Pregnant women paint their bellies before an event to celebrate “Healthy Maternity Week” in Lima
(Copyright Reuters 2016)
GENEVA – The world health organization revised guidelines for prenatal care on Monday, saying pregnant women have twice as many contacts with care providers, eight – as recommended earlier.
More prenatal contacts help to reduce the chance of stillbirths, with 8 fewer perinatal deaths per 1000 births, the WHO said in a statement.
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Last year, about 303,000 women worldwide died of pregnancy-related causes, 2.7 million babies died in their first 28 days of life and 2.6 million were stillborn. Only 64 percent of women received antenatal care four or more times during their pregnancy.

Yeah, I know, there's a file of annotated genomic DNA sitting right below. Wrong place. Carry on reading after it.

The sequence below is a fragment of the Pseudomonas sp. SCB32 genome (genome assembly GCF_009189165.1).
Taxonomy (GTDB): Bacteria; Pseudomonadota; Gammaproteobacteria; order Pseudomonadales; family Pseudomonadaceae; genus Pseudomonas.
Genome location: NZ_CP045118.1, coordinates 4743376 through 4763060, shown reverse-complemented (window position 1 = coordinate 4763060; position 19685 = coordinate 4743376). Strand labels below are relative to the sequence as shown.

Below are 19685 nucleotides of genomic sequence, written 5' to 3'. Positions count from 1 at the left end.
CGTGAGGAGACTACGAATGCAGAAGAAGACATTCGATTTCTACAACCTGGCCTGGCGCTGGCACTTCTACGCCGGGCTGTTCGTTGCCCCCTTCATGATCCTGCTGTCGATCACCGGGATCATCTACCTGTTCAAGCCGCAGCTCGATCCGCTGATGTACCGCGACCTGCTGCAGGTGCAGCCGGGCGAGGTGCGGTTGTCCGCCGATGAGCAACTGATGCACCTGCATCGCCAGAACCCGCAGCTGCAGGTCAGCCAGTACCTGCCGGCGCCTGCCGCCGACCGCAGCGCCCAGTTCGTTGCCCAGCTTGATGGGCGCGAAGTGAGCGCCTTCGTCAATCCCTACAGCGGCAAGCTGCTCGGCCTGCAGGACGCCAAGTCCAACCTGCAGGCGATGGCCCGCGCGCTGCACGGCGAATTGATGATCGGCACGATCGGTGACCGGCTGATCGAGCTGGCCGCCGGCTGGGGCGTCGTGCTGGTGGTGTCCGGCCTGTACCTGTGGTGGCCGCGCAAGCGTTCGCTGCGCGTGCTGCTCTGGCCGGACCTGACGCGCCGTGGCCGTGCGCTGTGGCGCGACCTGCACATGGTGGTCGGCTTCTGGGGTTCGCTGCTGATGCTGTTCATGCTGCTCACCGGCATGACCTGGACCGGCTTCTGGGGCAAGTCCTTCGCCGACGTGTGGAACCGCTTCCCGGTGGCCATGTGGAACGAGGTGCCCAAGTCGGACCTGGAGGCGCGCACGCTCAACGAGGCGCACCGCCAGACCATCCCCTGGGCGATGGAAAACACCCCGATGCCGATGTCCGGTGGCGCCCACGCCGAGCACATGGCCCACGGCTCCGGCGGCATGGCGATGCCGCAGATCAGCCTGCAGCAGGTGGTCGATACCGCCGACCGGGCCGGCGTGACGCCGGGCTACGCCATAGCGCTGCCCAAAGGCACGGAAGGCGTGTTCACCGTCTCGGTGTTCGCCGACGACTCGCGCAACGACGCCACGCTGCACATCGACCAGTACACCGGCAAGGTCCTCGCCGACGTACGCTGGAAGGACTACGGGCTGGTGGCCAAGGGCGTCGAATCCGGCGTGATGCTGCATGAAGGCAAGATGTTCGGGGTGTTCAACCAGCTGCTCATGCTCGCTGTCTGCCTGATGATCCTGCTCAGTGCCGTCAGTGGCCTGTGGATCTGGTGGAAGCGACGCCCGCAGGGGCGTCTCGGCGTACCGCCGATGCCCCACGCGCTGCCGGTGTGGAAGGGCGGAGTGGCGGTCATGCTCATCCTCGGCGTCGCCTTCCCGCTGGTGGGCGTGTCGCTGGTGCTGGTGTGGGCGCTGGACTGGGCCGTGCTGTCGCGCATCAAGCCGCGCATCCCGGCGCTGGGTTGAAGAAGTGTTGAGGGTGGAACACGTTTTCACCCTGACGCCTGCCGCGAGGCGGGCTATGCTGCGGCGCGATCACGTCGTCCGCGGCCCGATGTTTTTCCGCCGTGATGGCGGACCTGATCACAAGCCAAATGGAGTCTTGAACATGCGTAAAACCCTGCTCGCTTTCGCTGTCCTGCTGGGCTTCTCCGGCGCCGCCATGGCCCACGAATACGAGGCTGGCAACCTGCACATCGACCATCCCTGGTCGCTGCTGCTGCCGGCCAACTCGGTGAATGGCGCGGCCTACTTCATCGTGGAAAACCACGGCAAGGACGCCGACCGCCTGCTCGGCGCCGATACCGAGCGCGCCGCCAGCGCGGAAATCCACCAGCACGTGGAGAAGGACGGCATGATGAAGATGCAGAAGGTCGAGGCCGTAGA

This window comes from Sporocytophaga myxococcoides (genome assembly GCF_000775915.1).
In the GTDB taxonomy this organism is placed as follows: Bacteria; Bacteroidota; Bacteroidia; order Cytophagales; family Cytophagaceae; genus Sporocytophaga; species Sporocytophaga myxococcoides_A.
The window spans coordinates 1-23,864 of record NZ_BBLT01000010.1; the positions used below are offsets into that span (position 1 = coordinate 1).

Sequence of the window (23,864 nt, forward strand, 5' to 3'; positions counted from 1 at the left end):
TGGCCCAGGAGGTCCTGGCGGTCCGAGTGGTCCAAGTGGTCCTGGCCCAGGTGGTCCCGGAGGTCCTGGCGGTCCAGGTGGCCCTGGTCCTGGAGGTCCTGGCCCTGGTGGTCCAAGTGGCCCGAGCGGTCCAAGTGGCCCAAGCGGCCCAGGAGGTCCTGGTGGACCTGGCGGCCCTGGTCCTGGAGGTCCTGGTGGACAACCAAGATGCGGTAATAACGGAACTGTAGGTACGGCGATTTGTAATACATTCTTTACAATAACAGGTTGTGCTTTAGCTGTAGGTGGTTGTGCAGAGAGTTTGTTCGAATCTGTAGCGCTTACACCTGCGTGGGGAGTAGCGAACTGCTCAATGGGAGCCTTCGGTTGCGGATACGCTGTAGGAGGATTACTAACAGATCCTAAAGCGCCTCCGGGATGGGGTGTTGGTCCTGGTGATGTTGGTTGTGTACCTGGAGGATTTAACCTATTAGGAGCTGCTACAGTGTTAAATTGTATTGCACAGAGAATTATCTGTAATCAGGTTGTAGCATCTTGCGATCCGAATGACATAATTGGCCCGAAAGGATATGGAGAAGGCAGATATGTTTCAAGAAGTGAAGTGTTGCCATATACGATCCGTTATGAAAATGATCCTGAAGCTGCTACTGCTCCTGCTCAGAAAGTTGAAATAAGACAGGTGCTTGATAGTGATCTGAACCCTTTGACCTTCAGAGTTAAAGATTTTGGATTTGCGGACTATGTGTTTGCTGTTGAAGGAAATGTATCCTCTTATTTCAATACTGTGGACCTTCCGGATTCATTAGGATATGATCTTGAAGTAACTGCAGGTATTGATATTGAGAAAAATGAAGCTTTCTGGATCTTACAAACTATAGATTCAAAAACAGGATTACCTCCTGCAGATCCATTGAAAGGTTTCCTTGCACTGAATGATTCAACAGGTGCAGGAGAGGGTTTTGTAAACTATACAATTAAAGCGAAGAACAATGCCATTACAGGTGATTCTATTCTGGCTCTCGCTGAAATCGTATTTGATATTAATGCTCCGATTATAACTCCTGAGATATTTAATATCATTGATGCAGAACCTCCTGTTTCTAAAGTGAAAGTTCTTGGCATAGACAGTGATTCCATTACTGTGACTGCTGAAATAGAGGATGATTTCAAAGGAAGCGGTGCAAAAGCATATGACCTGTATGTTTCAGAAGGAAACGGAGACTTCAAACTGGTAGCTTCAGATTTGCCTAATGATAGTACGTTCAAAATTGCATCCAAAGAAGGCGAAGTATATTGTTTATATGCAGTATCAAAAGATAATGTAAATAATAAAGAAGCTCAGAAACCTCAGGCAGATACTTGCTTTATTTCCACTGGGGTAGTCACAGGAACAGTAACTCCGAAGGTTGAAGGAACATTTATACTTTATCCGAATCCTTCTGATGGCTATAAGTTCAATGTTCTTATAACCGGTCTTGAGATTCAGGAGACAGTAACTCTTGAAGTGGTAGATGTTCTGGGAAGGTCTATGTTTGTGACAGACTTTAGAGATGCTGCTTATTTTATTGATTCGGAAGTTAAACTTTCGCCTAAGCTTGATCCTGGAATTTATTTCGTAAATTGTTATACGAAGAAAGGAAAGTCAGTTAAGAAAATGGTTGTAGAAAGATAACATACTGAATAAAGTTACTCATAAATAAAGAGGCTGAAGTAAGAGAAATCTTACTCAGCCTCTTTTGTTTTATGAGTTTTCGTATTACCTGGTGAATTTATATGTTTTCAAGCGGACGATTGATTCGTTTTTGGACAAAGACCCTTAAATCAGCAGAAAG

The new guidelines from the WHO are 49 recommendations touching on diet, physical activity, tobacco, malaria, blood tests, tetanus vaccination, and the use of ultrasound. There is also advice on problems such as nausea, pain in back and constipation.
The recommendations are to take from 30 to 60 milligrams of iron supplements and 0.4 mg folic acid per day during pregnancy.
“More and better contacts between all women and their health care providers during pregnancy promotes the uptake of preventive measures and the timely detection of risks, reduces complications, and addresses health inequalities,” WHO is the head of the health of mothers, Anthony Costello, said in a statement.